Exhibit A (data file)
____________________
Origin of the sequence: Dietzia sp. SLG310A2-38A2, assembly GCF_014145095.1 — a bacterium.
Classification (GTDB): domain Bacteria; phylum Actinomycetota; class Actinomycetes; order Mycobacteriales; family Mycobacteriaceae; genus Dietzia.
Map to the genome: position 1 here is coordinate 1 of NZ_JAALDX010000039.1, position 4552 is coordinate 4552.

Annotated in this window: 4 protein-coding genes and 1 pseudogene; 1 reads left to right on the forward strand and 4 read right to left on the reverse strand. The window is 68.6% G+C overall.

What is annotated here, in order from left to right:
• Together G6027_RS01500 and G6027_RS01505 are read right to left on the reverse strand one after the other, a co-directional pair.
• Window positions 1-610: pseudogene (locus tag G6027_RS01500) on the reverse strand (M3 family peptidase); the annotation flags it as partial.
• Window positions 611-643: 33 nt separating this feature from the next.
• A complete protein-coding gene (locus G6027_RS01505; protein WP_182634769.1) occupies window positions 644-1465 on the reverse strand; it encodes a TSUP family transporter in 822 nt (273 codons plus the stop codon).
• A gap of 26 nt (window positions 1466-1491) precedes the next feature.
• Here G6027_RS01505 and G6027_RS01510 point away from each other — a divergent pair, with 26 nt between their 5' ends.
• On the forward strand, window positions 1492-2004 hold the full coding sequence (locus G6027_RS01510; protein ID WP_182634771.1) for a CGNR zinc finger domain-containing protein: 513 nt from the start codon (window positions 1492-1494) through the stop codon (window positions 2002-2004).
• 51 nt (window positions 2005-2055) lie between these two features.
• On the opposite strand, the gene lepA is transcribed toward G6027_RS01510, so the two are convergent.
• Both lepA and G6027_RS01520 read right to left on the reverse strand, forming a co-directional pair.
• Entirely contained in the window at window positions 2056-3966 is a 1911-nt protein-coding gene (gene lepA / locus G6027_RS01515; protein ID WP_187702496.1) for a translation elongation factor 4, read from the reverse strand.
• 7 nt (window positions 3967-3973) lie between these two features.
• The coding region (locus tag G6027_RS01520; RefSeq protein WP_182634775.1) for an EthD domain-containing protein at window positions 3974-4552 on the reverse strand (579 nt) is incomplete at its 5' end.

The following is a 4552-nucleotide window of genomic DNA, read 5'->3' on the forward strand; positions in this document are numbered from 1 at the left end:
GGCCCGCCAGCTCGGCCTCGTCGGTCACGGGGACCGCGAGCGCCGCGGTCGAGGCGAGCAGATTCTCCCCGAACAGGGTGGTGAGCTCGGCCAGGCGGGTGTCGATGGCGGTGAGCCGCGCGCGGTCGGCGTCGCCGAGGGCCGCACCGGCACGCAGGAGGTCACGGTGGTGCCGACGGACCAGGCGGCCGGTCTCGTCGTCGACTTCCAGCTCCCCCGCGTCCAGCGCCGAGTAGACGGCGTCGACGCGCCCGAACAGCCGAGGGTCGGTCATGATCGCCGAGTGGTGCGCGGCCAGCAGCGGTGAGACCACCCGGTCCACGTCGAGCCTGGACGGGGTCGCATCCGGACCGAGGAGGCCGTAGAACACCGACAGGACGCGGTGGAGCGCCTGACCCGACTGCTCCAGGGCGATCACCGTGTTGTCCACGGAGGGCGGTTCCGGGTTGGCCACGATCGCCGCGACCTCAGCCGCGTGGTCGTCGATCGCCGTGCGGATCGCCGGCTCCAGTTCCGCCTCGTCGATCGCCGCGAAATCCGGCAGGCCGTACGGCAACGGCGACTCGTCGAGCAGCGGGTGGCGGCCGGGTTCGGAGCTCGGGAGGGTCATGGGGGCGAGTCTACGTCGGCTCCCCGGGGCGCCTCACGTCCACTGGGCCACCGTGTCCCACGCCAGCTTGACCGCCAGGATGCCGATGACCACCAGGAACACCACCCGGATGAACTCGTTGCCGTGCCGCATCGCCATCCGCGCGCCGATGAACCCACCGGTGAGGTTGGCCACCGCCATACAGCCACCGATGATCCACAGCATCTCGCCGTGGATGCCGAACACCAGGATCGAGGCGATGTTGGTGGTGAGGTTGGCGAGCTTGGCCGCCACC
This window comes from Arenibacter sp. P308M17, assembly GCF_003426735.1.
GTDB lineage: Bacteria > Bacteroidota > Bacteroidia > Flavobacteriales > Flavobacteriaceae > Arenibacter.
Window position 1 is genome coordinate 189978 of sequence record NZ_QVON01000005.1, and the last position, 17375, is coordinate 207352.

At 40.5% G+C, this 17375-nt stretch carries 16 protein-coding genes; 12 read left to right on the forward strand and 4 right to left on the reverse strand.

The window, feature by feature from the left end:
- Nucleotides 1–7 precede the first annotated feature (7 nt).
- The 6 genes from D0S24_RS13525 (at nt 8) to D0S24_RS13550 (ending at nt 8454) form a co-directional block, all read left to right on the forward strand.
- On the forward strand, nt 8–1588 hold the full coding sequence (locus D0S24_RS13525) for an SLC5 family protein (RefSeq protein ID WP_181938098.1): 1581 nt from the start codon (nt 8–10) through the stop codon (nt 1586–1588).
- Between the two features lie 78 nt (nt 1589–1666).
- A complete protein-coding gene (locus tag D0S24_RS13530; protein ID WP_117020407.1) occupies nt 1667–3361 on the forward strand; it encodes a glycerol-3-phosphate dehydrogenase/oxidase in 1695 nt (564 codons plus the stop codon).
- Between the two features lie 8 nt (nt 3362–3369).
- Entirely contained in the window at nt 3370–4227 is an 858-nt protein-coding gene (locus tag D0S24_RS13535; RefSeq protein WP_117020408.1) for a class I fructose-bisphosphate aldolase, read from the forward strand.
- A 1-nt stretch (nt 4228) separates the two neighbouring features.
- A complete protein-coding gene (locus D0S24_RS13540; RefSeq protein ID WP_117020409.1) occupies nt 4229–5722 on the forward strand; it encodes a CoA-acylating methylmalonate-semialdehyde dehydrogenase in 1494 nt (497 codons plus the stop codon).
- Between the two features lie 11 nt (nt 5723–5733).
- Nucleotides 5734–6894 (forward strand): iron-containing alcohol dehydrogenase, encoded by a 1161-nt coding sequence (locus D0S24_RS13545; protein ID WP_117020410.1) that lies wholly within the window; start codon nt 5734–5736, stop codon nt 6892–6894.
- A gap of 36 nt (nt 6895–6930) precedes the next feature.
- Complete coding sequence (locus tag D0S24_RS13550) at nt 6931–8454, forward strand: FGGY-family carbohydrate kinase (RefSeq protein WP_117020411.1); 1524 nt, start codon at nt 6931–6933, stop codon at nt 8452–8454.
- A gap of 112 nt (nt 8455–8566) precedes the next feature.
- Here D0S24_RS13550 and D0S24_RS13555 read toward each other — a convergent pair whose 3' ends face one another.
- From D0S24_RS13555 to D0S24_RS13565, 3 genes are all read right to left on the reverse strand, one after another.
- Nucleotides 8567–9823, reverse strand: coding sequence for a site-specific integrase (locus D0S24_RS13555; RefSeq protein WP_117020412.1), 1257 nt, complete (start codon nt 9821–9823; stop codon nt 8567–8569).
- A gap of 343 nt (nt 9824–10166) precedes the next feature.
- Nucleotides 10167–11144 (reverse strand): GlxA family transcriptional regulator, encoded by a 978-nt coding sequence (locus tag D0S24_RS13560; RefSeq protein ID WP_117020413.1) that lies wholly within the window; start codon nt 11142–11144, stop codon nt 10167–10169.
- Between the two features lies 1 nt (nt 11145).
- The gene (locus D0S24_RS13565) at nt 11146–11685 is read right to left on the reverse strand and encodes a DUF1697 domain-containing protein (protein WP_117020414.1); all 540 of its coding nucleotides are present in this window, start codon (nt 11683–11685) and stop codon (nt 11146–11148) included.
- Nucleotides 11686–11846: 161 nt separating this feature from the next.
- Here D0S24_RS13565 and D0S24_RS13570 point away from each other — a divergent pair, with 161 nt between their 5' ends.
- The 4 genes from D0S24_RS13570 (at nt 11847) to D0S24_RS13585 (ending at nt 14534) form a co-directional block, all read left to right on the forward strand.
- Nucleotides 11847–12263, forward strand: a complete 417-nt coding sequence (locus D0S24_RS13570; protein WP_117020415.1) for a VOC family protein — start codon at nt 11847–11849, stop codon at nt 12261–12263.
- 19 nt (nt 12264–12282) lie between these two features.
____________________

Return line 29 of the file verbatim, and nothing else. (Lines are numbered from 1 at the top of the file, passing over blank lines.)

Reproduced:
- Between the two features lie 78 nt (nt 1589–1666).